Last week (on or around Dec. 15), the popular short-form video application TikTok released a limited test of a new live streaming service: TikTok Live Studio. TikTok Live Studio is reportedly intended to compete with streaming giant Twitch, among others.
Per reports, TikTok Live Studio was made available only to “a few thousand users.” Even so, it wasn’t long after the release that the open source community took notice of a potentially serious license compliance issue: Live Studio appears to be based on GPL v2-licensed OBS Studio — but is not currently GPL v2-compliant.
OBS Studio is an open source video recording and live streaming software application. Because it’s under the GPL v2, any distributed program based on OBS Studio is subject to GPL v2’s requirements, including source code disclosure.
In this blog, we’ll dive into the license compliance controversy surrounding TikTok Live Studio, including an assessment of whether it is subject to GPL v2, an overview of GPL v2 requirements, and steps TikTok could in theory take to comply with the license.
TikTok Live Studio and GPL v2
Of course, before discussing how TikTok Live Studio can comply with the GPL v2, it’s first necessary to determine whether Live Studio is, in fact, subject to the license.
As far as we can tell, the first flag of a potential GPL violation surfaced on Thursday, Dec. 16. It appears someone downloaded TikTok Live Studio, analyzed the contents of the files, and found it included OBS Studio.
Assuming the post is an accurate representation of Live Studio (we have not been able to independently corroborate these files, but we have no reason to doubt their veracity), it would seem clear Live Studio has been engineered with the GPL v2-licensed OBS Studio. Consequently, Live Studio would meet GPL v2’s criteria as “a work based on the program.”
But that alone doesn’t mean Live Studio falls under the GPL v2. That’s because the GPL is only triggered if the program is distributed. In other words, if TikTok had built Live Studio for the sole and exclusive purpose of internal use, GPL wouldn’t be a part of the equation. But, as mentioned earlier, TikTok Live Studio was made available outside the organization. That it still appears to be in test mode has no impact on the distribution trigger.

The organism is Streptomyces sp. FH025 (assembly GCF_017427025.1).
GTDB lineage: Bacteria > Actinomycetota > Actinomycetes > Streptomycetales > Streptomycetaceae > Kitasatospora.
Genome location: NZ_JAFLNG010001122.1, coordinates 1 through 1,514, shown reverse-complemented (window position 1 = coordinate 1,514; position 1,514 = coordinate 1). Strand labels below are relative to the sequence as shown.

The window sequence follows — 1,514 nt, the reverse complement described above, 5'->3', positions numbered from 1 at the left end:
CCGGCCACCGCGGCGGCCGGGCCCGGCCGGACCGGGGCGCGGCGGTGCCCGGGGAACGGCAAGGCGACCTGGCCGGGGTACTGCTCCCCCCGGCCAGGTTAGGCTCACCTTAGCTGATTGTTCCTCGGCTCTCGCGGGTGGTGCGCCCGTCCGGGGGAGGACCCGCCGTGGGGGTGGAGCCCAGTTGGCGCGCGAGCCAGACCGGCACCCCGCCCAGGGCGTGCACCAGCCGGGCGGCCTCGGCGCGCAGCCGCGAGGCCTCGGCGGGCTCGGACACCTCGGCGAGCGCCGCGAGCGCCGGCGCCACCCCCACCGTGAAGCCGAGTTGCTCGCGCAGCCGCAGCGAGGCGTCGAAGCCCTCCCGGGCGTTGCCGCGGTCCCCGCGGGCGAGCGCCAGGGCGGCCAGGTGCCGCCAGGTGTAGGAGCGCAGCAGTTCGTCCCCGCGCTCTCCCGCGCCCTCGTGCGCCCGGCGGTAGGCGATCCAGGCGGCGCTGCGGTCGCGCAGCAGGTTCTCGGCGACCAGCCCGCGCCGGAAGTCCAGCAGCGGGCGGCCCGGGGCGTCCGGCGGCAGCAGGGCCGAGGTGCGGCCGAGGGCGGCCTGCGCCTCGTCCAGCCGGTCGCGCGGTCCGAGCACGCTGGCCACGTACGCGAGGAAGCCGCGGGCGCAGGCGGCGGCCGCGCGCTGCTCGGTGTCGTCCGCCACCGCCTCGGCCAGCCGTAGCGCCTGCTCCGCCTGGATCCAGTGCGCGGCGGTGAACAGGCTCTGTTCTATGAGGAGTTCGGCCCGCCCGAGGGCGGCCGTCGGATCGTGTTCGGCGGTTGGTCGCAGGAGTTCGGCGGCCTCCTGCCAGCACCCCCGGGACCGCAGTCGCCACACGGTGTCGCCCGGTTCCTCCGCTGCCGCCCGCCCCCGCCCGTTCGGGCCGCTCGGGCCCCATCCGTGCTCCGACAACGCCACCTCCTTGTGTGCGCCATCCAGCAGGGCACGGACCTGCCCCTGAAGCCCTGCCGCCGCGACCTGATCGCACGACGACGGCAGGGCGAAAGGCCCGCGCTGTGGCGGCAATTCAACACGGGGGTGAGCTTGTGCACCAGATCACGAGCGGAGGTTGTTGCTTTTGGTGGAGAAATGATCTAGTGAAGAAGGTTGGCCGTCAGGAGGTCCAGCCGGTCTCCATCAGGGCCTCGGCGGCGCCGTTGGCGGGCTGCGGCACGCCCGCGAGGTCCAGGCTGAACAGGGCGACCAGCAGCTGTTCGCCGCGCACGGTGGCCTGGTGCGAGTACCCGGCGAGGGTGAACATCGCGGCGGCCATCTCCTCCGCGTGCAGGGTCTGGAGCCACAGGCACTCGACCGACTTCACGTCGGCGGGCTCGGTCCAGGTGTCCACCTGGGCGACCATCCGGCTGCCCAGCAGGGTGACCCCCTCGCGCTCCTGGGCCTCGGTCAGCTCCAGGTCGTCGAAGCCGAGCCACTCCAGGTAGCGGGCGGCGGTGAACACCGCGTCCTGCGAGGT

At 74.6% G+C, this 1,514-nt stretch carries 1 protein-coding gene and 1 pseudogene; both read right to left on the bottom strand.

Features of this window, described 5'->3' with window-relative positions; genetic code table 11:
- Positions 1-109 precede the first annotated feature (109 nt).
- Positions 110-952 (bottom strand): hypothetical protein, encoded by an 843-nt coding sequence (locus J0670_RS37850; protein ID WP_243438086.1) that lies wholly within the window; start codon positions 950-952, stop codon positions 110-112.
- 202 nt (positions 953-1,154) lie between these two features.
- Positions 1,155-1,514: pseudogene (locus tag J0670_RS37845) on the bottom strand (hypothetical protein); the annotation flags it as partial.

So, based on the fact that a) TikTok Live Studio qualifies as a derivative work of a GPL v2-licensed program and b) TikTok Live Studio is distributed, it does appear it is subject to GPL v2.
GPL v2: Key Provisions
The General Public License (GPL) Version 2.0 is a strong copyleft license that was initially released in 1991. Like many of its more permissive license counterparts, any distributed copy or modification of GPL v2-licensed code must include the full text of the license and the original copyright notice.
But as a strong copyleft license, the GPL also requires any person distributing a derivative work to:
- State any significant changes made to the original software
- Release any copies or modifications of the code under the same license
- Make available the original source code when distributing any binaries based on the licensed work
It’s also important to note “scripts used to control compilation and installation of the executable” — i.e. build and installation information — must be made available as part of the source code sharing requirement.
How TikTok Live Studio Can Comply with GPL v2
If we assume for the sake of discussion that Live Studio as currently built is in fact subject to the GPL v2, TikTok would have several paths forward.
One option would be to re-engineer Live Studio without OBS Studio. TikTok could search for an alternate open source component under a permissive license, it could build a replacement in-house, or it could pay to license a proprietary source substitute if one is available.
In theory, another option would be to see if OBS Studio is open to a dual-licensing arrangement. Dual licensing refers to the scenario where a copyright holder makes software available under an open source license (generally something copyleft) and a proprietary license. The licensee would generally have to pay to use the software under the proprietary license. The OpenStudio website does not mention a dual licensing option, but does list Twitch as one of its Premiere sponsors.
Finally, TikTok could continue to use OBS Studio without a dual-licensing arrangement and instead focus on complying with the GPL v2. As described in the previous section, this would require TikTok to make available source code for the entire Live Studio program — which could be a difficult pill to swallow for competitive reasons.
TikTok Live Studio and GPL v2: The Bottom Line
Since TikTok Live Studio was only distributed last week, it’s fair to expect additional developments. Certainly, a quick resolution is possible, as is a prolonged legal battle.
Regardless of the outcome, the situation is an important reminder that license compliance should be part of every organization’s software development workflows. The reputational and legal risks of non-compliance are legitimate and can be significant.
If your organization is looking for support with managing open source licensing obligations, FOSSA can help. Get in touch with our team for more information.